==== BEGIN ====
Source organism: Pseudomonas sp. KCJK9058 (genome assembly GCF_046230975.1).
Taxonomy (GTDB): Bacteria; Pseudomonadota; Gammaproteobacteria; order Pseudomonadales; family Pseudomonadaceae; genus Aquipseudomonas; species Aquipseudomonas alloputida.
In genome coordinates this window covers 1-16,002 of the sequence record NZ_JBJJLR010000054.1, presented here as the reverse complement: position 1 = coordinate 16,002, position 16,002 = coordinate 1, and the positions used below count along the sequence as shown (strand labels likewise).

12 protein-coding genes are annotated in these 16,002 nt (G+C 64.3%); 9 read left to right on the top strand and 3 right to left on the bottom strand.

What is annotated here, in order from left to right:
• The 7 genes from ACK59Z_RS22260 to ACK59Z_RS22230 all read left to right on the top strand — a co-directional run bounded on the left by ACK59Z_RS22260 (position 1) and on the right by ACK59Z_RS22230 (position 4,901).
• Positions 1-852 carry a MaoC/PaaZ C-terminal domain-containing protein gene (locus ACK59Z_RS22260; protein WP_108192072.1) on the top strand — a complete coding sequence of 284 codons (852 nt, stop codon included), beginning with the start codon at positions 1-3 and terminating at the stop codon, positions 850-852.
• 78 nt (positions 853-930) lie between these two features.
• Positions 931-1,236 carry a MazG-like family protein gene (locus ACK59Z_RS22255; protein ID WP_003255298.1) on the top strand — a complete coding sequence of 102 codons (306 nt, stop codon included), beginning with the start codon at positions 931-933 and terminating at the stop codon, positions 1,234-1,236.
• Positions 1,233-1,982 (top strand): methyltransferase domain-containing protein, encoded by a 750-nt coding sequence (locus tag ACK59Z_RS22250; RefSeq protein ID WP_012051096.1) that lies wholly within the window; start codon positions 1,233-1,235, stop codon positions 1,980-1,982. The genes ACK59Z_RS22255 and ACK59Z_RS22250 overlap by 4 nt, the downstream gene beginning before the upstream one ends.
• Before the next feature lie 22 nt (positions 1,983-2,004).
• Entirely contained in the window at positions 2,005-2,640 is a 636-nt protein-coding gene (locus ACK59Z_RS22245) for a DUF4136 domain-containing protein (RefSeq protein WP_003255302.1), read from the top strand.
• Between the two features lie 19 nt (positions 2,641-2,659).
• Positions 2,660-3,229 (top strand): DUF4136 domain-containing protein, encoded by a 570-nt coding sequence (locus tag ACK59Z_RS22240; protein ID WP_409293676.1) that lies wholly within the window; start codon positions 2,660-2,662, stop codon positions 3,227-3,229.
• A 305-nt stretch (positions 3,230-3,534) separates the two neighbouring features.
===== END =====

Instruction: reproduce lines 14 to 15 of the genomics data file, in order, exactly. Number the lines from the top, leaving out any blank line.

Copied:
• Positions 2,660-3,229 (top strand): DUF4136 domain-containing protein, encoded by a 570-nt coding sequence (locus tag ACK59Z_RS22240; protein ID WP_409293676.1) that lies wholly within the window; start codon positions 2,660-2,662, stop codon positions 3,227-3,229.
• A 305-nt stretch (positions 3,230-3,534) separates the two neighbouring features.